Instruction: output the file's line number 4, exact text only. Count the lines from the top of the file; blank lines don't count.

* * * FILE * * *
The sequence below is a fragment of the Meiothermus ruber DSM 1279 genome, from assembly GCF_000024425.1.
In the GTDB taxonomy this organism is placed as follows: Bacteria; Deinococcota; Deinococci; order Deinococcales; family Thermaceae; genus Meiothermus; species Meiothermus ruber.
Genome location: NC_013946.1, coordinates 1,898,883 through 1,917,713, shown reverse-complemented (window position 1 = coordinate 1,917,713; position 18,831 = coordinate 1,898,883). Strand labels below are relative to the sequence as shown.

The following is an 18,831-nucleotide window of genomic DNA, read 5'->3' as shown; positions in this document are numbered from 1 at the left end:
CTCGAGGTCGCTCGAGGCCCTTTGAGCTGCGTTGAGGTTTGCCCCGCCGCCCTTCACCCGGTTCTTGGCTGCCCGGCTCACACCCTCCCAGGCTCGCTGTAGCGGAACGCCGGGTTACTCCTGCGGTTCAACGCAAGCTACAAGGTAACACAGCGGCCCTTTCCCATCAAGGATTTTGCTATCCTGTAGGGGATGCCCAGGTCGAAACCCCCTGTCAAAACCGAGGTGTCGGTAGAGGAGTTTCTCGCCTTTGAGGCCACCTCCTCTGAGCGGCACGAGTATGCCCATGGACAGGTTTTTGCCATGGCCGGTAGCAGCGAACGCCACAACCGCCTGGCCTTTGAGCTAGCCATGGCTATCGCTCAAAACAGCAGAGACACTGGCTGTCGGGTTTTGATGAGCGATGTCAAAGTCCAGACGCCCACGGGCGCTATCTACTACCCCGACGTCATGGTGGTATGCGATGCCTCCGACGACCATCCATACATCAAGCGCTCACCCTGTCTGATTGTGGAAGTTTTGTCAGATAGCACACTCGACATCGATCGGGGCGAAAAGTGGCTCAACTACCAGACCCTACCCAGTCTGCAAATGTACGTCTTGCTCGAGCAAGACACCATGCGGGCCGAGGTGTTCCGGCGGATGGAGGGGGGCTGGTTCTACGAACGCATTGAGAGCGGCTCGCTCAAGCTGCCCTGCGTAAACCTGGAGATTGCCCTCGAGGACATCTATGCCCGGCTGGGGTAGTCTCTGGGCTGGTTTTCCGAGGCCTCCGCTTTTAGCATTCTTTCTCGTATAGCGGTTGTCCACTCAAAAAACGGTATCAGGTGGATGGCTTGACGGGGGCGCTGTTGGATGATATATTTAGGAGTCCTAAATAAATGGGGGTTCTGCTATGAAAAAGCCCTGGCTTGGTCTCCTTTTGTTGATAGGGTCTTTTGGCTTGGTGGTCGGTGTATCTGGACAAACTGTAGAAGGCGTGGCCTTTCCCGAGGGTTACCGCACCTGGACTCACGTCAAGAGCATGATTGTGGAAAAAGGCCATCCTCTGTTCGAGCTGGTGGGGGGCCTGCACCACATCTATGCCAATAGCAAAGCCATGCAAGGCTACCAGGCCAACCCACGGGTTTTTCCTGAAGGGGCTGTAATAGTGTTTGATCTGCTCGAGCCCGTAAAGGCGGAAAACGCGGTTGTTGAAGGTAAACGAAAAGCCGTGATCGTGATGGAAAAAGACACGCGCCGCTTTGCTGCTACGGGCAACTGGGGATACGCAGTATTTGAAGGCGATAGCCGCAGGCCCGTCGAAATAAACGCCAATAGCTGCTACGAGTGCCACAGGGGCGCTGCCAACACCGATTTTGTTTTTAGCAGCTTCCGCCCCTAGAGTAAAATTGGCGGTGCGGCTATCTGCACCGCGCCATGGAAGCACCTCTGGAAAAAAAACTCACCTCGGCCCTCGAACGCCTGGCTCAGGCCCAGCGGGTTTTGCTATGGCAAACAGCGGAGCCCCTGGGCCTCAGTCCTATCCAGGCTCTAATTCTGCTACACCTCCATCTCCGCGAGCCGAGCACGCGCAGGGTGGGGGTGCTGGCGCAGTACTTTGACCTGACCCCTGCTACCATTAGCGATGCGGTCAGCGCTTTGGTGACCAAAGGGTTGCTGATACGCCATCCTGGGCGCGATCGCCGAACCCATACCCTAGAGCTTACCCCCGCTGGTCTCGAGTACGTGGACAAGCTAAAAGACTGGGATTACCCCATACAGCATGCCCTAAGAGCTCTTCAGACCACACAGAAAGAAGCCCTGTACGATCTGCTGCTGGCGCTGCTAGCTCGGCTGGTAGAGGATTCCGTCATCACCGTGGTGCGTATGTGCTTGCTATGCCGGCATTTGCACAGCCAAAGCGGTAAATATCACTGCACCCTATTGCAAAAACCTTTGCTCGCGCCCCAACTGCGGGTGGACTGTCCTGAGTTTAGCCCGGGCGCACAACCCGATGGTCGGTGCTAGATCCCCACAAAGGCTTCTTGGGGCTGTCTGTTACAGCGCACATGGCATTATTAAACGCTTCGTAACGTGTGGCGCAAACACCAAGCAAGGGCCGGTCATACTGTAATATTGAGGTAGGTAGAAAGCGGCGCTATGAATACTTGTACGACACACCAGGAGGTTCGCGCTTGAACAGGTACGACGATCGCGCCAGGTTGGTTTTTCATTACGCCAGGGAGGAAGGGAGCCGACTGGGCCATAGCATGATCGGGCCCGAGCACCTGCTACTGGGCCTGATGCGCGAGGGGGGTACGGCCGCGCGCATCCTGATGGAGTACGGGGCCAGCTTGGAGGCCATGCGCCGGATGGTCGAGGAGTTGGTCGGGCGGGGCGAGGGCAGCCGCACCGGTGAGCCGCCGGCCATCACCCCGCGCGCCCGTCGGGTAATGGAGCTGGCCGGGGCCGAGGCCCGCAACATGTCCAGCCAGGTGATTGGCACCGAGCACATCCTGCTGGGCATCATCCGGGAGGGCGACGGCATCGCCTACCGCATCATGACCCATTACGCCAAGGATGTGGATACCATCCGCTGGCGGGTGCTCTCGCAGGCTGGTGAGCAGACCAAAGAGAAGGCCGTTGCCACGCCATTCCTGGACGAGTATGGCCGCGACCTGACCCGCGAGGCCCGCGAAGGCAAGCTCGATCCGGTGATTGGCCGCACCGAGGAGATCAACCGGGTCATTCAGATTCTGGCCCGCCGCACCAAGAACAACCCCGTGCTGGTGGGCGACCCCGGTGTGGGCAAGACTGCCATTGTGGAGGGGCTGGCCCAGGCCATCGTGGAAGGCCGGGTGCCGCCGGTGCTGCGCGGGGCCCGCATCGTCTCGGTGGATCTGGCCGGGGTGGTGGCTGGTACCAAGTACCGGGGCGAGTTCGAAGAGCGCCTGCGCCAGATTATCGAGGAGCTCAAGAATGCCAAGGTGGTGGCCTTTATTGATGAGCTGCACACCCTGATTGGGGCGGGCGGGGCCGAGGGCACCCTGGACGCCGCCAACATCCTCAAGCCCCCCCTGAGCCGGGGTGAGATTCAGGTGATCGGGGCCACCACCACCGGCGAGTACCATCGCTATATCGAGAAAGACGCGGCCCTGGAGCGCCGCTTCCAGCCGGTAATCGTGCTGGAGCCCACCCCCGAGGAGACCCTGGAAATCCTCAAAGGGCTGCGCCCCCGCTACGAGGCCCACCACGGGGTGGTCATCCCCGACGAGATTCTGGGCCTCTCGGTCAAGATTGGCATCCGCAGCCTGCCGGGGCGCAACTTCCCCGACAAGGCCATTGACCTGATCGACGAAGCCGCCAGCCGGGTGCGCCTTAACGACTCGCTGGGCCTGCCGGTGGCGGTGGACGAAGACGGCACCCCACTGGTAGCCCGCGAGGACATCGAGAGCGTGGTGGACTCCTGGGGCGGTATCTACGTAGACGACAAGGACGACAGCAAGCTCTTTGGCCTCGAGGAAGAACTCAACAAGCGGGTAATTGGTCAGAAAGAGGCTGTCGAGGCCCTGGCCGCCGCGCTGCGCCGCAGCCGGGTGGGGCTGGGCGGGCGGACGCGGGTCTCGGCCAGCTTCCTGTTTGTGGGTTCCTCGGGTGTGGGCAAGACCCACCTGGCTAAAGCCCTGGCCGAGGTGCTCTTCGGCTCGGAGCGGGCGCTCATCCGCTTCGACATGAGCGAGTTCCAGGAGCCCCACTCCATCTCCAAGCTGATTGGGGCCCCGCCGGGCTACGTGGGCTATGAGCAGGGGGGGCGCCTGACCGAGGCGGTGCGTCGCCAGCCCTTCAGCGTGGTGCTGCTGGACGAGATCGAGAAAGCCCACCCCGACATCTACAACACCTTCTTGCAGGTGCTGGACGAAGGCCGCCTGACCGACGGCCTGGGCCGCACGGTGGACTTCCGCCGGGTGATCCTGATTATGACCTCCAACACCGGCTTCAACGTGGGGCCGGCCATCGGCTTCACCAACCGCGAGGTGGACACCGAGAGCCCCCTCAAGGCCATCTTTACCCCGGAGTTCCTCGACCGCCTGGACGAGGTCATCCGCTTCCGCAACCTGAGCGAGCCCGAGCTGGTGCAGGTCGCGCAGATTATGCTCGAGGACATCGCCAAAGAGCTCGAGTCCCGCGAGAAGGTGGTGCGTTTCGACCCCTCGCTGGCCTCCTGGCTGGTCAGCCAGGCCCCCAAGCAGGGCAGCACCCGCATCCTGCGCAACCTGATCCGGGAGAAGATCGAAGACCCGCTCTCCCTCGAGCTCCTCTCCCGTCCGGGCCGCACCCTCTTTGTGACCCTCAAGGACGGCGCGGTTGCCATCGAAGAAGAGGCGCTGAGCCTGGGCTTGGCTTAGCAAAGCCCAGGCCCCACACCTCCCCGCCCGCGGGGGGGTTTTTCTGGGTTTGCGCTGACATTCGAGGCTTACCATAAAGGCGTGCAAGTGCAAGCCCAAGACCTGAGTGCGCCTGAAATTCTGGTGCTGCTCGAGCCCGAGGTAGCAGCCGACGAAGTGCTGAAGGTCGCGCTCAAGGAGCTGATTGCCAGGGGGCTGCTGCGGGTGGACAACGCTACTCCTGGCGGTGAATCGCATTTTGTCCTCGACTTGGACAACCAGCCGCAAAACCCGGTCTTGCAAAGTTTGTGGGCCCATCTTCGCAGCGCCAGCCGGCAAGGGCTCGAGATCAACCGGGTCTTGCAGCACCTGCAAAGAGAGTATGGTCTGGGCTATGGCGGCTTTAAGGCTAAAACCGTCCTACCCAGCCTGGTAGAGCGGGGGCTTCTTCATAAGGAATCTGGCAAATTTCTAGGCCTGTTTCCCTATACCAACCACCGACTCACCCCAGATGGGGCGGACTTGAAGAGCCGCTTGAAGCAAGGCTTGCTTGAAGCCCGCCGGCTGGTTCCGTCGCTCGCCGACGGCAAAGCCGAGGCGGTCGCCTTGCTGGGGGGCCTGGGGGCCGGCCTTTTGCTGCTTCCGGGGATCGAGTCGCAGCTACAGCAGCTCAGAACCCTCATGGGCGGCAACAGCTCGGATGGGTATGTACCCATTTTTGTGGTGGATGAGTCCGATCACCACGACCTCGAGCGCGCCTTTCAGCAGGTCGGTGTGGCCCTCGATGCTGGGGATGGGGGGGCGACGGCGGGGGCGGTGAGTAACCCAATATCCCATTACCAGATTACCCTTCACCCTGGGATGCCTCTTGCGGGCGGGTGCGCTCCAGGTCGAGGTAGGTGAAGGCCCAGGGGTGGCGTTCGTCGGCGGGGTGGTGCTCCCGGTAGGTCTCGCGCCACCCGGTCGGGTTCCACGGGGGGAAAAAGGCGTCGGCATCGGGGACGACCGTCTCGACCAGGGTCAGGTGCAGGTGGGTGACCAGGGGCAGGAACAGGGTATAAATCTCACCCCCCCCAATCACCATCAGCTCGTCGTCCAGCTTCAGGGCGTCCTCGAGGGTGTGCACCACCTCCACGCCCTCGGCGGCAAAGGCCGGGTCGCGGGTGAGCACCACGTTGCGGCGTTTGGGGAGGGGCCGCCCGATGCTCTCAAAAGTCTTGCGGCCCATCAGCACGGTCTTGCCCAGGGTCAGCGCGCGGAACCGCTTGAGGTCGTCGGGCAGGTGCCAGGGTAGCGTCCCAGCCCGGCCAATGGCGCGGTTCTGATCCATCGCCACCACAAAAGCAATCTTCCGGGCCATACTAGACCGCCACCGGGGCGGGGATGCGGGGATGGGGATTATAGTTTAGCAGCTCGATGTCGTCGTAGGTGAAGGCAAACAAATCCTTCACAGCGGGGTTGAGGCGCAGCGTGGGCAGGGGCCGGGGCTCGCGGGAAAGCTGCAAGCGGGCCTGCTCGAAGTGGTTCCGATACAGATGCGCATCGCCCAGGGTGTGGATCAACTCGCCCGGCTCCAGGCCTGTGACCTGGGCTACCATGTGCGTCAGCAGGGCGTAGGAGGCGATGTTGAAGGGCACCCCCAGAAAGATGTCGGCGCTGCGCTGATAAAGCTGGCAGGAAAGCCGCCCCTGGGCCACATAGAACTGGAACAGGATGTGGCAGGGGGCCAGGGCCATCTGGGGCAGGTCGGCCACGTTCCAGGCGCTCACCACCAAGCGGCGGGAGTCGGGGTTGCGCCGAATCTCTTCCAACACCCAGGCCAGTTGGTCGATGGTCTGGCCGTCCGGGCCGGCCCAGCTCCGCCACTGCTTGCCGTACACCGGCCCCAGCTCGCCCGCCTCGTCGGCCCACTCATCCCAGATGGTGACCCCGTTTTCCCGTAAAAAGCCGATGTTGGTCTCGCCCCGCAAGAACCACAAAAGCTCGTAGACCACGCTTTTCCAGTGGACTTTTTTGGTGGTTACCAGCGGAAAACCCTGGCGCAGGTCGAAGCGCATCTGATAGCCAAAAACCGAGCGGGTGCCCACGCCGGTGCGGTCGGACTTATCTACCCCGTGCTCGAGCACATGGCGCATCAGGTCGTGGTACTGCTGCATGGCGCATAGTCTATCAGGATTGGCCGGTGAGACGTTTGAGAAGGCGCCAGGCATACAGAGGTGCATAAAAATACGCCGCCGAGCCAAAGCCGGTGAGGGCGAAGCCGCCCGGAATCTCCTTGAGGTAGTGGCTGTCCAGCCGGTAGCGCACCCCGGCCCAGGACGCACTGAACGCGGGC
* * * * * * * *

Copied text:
The following is an 18,831-nucleotide window of genomic DNA, read 5'->3' as shown; positions in this document are numbered from 1 at the left end: